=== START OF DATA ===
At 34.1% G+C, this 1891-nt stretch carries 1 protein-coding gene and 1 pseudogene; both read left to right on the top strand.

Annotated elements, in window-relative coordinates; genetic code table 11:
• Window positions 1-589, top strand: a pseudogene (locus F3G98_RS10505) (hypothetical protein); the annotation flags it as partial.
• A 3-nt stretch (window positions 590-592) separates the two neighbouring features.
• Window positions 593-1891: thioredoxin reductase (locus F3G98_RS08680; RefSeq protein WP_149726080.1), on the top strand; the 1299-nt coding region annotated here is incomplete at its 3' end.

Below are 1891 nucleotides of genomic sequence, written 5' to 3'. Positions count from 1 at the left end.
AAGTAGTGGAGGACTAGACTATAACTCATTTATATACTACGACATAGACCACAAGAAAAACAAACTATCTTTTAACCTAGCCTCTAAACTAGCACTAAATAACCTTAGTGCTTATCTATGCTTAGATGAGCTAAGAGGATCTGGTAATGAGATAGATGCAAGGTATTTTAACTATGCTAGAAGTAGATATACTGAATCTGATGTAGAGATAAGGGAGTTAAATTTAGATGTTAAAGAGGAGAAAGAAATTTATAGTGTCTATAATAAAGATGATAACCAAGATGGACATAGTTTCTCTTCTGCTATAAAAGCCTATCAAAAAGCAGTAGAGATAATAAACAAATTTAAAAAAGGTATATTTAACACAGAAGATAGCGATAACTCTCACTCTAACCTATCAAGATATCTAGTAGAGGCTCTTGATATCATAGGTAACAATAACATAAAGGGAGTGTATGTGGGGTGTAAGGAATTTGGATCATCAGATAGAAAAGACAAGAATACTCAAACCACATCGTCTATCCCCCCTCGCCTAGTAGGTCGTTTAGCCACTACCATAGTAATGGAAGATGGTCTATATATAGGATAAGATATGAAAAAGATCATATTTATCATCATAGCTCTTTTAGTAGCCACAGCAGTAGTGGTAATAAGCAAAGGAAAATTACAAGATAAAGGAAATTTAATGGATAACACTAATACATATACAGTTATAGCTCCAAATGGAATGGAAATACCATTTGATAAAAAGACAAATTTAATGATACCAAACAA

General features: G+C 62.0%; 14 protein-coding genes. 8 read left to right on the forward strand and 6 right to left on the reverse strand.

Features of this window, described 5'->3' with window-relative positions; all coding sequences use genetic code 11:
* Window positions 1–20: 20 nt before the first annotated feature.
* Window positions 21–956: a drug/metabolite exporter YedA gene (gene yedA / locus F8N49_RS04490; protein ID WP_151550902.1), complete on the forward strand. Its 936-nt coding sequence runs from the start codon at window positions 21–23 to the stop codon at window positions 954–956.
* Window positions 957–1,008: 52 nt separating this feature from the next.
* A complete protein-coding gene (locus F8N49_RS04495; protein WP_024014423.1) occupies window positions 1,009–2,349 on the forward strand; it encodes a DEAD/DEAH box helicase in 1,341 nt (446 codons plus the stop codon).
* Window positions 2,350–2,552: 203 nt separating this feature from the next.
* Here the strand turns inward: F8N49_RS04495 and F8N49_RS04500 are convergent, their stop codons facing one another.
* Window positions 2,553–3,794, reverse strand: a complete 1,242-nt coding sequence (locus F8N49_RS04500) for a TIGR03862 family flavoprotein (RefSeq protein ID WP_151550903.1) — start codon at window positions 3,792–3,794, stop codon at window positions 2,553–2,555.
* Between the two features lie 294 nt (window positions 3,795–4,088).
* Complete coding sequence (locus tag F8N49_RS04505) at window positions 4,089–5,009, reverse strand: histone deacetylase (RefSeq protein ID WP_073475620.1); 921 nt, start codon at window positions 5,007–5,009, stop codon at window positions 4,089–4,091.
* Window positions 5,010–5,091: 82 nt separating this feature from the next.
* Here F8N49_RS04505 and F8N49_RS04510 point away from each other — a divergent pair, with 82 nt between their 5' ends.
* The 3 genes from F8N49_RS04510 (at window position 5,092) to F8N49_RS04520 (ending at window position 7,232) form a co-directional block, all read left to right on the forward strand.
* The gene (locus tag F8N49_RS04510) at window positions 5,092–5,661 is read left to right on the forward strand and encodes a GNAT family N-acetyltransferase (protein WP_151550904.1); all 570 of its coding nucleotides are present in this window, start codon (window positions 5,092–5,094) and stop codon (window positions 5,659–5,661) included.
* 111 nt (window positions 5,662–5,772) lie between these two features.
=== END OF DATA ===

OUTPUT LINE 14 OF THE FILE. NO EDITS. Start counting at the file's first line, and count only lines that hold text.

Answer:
* Window positions 2,350–2,552: 203 nt separating this feature from the next.